Here are some medical conditions that can cause a cat’s chewing on nothing:
- Gum disease: Gum disease is a common problem in cats that can cause pain and discomfort. If a cat is experiencing gum disease, it may chew on things, or move its jaws, as a way to relieve the pain.
- Dental pain: Dental pain can also cause cats to chew on things. This is because chewing can help to numb the pain.
- Feline Orofacial Pain Syndrome (FOPS): FOPS is a rare condition that causes cats to experience chronic pain in their mouths. This pain can be caused by a variety of factors, including dental disease, gum disease, and allergies.
- Nutritional deficiencies: A deficiency in certain nutrients, such as taurine or magnesium, can also cause cats to move their mouths. This is because these nutrients are essential for healthy teeth and gums.
- Metabolic disorders: Some metabolic disorders, such as hyperthyroidism, can also cause cats to chew. This is because these disorders can cause changes in the cat’s metabolism that lead to increased thirst and hunger.
- Pain from other medical conditions: Pain from other medical conditions, such as arthritis or cancer, can also cause cats to chew. This is because they may be trying to relieve the pain.
- Feline hyperesthesia syndrome (FHS): FHS is a neurological disorder that can cause a variety of symptoms, including excessive grooming, biting, and chewing.
- Feline hyperthyroidism: This is a condition that causes an overactive thyroid gland. Cats with hyperthyroidism may chew as a result of the increased metabolism and energy levels that come with the condition.
- Feline Cognitive Dysfunction Syndrome: This is a condition that affects older cats and can cause a variety of behavioral changes, including chewing. If your cat is older and has started chewing on things, it is important to rule out this condition.
- Anxiety or stress: Anxiety and stress can also lead to chewing in cats. If your cat is feeling stressed or anxious, it may start chewing on things as a way to self-soothe.
How to Stop Your Cat From Chewing on Nothing and Purring?
Here are some tips on how to stop your cat from chewing on nothing and purring.
- Identify the cause of the chewing. The first step is to figure out why your cat is chewing on nothing and purring. Is it boredom? Stress? Anxiety? Or something else? Once you know the cause, you can start to address it.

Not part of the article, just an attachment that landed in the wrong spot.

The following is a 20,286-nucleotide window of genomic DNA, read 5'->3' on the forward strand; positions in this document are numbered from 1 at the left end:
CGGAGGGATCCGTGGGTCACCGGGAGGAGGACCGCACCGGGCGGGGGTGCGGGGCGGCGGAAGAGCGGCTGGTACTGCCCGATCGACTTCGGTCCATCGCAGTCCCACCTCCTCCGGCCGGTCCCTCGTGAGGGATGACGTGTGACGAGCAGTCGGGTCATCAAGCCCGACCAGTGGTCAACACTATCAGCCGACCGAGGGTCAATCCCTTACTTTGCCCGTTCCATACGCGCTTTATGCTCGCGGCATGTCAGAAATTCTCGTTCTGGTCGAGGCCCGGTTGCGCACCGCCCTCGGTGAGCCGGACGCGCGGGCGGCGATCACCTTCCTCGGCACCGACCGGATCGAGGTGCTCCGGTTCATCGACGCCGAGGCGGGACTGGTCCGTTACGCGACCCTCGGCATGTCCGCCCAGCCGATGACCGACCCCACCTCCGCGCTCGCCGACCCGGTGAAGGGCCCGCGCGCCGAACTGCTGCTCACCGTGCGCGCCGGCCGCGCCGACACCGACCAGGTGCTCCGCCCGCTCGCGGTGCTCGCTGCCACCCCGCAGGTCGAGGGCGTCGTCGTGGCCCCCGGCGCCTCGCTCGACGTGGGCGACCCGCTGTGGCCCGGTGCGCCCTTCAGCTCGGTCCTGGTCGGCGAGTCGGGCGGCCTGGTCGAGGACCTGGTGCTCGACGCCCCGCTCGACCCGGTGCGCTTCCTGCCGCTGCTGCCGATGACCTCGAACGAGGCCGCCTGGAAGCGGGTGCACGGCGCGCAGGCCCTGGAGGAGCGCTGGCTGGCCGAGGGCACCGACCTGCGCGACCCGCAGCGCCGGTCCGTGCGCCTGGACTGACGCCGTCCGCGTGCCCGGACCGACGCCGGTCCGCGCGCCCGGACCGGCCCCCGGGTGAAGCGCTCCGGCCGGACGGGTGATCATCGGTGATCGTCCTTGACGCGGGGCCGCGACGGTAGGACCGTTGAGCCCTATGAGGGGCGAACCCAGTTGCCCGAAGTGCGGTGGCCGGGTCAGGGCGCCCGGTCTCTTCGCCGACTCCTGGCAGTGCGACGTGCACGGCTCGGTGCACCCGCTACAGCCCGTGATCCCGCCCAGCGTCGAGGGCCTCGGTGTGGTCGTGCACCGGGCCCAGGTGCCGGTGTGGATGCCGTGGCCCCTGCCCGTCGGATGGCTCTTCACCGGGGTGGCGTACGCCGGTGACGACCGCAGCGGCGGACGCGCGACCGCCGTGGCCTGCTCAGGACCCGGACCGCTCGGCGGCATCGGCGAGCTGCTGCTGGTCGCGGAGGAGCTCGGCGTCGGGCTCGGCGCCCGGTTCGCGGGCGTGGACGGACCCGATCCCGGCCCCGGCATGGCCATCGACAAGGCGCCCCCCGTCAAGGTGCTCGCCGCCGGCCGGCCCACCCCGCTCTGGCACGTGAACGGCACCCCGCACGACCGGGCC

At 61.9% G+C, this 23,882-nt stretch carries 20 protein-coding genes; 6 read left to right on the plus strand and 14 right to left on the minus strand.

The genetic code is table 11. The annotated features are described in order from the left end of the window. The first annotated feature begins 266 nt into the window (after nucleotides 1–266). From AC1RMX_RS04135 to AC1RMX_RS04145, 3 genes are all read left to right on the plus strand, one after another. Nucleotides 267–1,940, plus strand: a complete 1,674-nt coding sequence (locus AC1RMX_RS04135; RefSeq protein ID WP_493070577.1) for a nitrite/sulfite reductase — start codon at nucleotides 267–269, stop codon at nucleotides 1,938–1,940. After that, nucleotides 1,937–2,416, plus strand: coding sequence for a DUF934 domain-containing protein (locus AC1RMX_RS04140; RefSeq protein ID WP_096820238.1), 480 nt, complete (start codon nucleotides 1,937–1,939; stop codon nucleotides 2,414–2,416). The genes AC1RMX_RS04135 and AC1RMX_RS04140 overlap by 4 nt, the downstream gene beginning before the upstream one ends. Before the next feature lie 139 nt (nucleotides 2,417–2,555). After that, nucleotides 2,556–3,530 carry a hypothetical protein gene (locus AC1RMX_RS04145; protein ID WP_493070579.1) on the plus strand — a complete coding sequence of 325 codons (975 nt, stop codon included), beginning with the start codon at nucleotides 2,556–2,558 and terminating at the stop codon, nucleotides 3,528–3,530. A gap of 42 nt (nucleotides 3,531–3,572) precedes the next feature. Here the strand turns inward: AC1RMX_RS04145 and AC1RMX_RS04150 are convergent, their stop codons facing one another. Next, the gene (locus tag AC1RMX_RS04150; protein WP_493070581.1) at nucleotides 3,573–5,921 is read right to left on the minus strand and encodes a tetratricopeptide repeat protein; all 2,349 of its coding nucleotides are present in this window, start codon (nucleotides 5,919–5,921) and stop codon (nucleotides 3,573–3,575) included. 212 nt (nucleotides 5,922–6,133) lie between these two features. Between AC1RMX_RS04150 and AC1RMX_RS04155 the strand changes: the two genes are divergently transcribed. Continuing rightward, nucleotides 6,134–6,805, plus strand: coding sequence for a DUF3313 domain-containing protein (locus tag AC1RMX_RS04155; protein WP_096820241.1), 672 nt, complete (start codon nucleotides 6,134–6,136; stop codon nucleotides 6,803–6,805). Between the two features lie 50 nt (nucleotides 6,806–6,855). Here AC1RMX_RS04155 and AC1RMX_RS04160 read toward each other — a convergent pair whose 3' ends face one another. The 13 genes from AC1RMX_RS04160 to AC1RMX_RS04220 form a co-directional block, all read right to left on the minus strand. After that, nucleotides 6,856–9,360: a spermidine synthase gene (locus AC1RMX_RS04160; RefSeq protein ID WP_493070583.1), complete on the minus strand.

- Provide your cat with plenty of toys and activities. Cats need to be entertained, just like humans do. Make sure to provide them with plenty of toys to chew on, such as scratching posts, balls, and wand toys.
You can also try giving them interactive toys that require them to work for their food.
- Make sure your cat is getting enough exercise. A tired cat is less likely to chew on things out of boredom. Aim for at least 30 minutes of playtime each day.
- Spend time with your cat. Cats crave attention from their owners. Make sure to spend time with your cat each day, petting them, playing with them, and talking to them.
- Redirect the behavior. If you see your cat starting to chew on something they shouldn’t, redirect their attention to a toy or other acceptable object.
- Be patient and consistent. It may take some time to break your cat from the habit of chewing on nothing and purring. Be patient and consistent with your efforts, and eventually, your cat will learn what is acceptable behavior.
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Here’s an interesting fact: Kittens are more likely to chew than adult cats. Also, Some breeds of cats are more prone to chewing than others. Chewing on nothing and purring is a common behavior in cats, but it can be concerning at times.
If you’re concerned about your cat’s chewing, it’s always best to talk to your veterinarian. They can help you to determine the cause of the behavior and recommend treatment options.
To help you stop your cat from chewing on nothing and purring; be patient and consistent. It may take some time to break your cat of this habit. Do not punish your cat for chewing. This could make the behavior worse.
It’s also important to show your cat lots of love and give it your undivided attention. These fluffy creatures are incredibly emotional and sensitive.
I’ve been living with cats since 2008 and I can confidently say I have more feline friends than humans lol. I currently live with 5 cats in different life stages; two of them are less than one year old, one is 2-ish years old and the oldest two are 9-ish years old. I’ve developed a strong bond with cats over the years and I’m eager to share my experience through this blog. You can learn more about my cats here.